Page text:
Does Magnesium Help You Sleep?
Studies have found a link between low levels of magnesium, an essential mineral that is important for a wide range of bodily processes, and sleep disorders.
“Magnesium deficiency has been associated with higher levels of stress, anxiety and difficulty relaxing, which are key ingredients to getting good sleep at night” said Dr. Raj Dasgupta, a professor of pulmonary and sleep medicine at the University of Southern California. He noted that magnesium interacts with an important neurotransmitter that favors sleep.
Magnesium is found in both plant and animal-based foods, and the kidneys limit urinary excretion of magnesium, so deficiencies are uncommon in healthy people with a balanced diet. Good sources of magnesium include leafy green vegetables, nuts, legumes and whole grains, while fish, chicken and beef contain less. Those without a healthy adequate amount of magnesium are at risk, especially older adults, and people with certain disorders.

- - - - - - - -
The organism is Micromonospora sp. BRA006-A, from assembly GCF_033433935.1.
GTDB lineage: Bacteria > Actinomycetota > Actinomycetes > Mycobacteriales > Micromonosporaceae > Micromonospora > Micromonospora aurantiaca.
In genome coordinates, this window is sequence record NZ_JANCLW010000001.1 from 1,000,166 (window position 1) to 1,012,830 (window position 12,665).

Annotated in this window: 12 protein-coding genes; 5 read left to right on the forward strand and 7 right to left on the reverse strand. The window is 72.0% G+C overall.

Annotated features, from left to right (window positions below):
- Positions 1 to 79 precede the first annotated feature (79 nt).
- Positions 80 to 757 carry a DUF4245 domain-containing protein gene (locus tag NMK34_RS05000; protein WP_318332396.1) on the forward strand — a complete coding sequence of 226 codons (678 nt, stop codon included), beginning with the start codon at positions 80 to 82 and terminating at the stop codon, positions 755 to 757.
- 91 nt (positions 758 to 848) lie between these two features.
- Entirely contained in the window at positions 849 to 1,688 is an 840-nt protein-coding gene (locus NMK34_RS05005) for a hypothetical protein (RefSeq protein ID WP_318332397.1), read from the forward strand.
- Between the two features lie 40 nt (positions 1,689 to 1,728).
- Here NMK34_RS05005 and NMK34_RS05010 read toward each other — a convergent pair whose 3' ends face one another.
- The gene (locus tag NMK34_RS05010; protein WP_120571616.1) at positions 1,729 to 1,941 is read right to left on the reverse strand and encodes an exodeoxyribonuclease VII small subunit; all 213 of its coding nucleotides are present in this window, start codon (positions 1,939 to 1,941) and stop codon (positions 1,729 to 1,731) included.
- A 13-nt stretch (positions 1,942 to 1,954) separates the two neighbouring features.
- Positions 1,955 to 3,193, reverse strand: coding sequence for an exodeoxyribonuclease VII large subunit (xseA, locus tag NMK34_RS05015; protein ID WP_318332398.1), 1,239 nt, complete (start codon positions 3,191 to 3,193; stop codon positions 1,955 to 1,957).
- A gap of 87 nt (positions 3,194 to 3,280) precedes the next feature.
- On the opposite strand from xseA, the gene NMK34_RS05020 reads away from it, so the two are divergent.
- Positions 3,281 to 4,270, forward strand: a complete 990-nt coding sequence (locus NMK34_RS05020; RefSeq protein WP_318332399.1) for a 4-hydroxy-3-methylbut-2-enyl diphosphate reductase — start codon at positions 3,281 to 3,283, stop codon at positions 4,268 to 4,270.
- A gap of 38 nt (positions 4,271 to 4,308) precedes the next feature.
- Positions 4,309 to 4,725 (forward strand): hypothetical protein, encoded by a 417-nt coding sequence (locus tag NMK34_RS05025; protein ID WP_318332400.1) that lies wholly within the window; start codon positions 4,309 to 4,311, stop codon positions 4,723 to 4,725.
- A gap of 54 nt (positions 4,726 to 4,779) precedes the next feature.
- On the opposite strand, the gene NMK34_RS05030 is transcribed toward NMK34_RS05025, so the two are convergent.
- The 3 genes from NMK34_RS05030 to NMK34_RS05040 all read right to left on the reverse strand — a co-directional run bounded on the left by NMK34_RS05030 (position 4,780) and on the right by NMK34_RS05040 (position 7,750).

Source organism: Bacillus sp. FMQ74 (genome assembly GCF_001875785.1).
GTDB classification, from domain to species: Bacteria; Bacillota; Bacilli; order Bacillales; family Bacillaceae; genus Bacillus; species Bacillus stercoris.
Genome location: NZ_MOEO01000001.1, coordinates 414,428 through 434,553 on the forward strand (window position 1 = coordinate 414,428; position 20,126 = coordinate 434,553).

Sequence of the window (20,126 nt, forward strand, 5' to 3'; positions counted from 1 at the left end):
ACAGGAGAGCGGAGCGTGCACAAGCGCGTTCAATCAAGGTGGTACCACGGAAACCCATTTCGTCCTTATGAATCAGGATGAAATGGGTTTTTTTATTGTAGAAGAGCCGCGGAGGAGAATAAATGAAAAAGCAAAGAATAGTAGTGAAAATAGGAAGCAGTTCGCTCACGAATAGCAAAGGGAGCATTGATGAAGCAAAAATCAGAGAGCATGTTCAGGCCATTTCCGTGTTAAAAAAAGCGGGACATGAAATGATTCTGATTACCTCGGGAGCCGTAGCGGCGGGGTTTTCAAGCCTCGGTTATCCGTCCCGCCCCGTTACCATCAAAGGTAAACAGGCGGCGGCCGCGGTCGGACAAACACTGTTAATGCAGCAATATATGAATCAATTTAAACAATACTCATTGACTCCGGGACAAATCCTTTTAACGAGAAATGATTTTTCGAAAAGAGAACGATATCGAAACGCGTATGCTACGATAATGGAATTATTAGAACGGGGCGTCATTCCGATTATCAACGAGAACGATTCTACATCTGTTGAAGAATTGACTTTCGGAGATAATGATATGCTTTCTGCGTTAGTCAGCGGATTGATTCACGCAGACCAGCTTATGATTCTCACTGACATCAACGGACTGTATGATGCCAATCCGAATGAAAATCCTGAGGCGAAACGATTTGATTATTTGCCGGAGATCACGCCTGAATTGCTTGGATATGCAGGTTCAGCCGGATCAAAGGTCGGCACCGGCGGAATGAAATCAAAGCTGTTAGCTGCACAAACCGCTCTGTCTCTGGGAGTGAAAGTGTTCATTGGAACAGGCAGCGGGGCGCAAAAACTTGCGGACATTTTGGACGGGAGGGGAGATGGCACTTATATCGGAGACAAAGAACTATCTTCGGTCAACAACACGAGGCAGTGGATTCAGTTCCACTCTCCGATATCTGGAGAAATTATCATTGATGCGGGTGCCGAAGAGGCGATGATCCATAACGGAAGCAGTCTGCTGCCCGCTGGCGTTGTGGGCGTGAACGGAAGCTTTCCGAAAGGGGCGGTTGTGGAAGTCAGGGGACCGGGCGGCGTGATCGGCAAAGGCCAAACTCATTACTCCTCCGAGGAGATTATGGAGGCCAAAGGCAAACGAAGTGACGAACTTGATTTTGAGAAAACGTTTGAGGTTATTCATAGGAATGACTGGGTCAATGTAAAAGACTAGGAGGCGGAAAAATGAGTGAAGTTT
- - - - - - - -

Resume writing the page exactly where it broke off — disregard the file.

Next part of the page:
A small double-blinded clinical trial of 43 elderly people in Tehran found that those who received the supplement fell asleep faster and spent more time in bed asleep, but their total sleep time was not necessarily longer. Another study also found that those who took the supplement had reduced restless leg syndrome symptoms.
If you think you might have a magnesium deficiency or want to take magnesium supplements, consult your doctor first. But if you are concerned you aren’t getting enough magnesium, changing your diet may be a better option than taking a supplement, noted by Dr. Raj Dasgupta.
Source: The New York Yimes